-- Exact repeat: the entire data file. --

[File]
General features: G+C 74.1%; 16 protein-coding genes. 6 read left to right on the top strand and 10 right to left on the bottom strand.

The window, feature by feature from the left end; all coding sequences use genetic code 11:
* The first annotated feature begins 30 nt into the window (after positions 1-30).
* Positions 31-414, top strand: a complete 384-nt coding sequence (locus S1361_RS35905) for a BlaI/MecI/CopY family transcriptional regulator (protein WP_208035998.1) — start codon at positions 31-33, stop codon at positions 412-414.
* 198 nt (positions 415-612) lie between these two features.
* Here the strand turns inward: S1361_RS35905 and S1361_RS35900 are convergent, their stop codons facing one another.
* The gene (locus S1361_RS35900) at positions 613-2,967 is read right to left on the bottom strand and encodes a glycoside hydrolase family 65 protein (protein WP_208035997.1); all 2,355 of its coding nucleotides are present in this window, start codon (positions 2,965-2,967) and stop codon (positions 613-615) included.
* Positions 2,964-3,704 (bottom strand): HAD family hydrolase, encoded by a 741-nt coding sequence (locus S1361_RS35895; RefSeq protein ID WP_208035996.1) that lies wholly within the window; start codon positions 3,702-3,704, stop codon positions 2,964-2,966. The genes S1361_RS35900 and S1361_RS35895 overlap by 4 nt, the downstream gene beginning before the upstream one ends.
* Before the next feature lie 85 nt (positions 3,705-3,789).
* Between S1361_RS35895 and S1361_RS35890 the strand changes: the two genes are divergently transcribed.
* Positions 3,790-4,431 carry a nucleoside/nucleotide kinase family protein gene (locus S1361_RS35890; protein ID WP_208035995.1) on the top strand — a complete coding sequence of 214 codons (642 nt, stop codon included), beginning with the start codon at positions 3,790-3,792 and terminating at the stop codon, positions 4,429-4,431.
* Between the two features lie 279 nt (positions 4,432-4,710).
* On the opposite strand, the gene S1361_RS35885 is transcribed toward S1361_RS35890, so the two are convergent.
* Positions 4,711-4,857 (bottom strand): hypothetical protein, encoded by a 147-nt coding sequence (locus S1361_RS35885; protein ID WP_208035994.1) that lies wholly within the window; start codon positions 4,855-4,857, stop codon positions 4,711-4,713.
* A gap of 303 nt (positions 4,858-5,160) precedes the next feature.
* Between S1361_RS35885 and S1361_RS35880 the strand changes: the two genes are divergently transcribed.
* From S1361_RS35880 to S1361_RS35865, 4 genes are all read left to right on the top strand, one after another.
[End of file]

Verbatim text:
General features: G+C 74.1%; 16 protein-coding genes. 6 read left to right on the top strand and 10 right to left on the bottom strand.

The window, feature by feature from the left end; all coding sequences use genetic code 11:
* The first annotated feature begins 30 nt into the window (after positions 1-30).
* Positions 31-414, top strand: a complete 384-nt coding sequence (locus S1361_RS35905) for a BlaI/MecI/CopY family transcriptional regulator (protein WP_208035998.1) — start codon at positions 31-33, stop codon at positions 412-414.
* 198 nt (positions 415-612) lie between these two features.
* Here the strand turns inward: S1361_RS35905 and S1361_RS35900 are convergent, their stop codons facing one another.
* The gene (locus S1361_RS35900) at positions 613-2,967 is read right to left on the bottom strand and encodes a glycoside hydrolase family 65 protein (protein WP_208035997.1); all 2,355 of its coding nucleotides are present in this window, start codon (positions 2,965-2,967) and stop codon (positions 613-615) included.
* Positions 2,964-3,704 (bottom strand): HAD family hydrolase, encoded by a 741-nt coding sequence (locus S1361_RS35895; RefSeq protein ID WP_208035996.1) that lies wholly within the window; start codon positions 3,702-3,704, stop codon positions 2,964-2,966. The genes S1361_RS35900 and S1361_RS35895 overlap by 4 nt, the downstream gene beginning before the upstream one ends.
* Before the next feature lie 85 nt (positions 3,705-3,789).
* Between S1361_RS35895 and S1361_RS35890 the strand changes: the two genes are divergently transcribed.
* Positions 3,790-4,431 carry a nucleoside/nucleotide kinase family protein gene (locus S1361_RS35890; protein ID WP_208035995.1) on the top strand — a complete coding sequence of 214 codons (642 nt, stop codon included), beginning with the start codon at positions 3,790-3,792 and terminating at the stop codon, positions 4,429-4,431.
* Between the two features lie 279 nt (positions 4,432-4,710).
* On the opposite strand, the gene S1361_RS35885 is transcribed toward S1361_RS35890, so the two are convergent.
* Positions 4,711-4,857 (bottom strand): hypothetical protein, encoded by a 147-nt coding sequence (locus S1361_RS35885; protein ID WP_208035994.1) that lies wholly within the window; start codon positions 4,855-4,857, stop codon positions 4,711-4,713.
* A gap of 303 nt (positions 4,858-5,160) precedes the next feature.
* Between S1361_RS35885 and S1361_RS35880 the strand changes: the two genes are divergently transcribed.
* From S1361_RS35880 to S1361_RS35865, 4 genes are all read left to right on the top strand, one after another.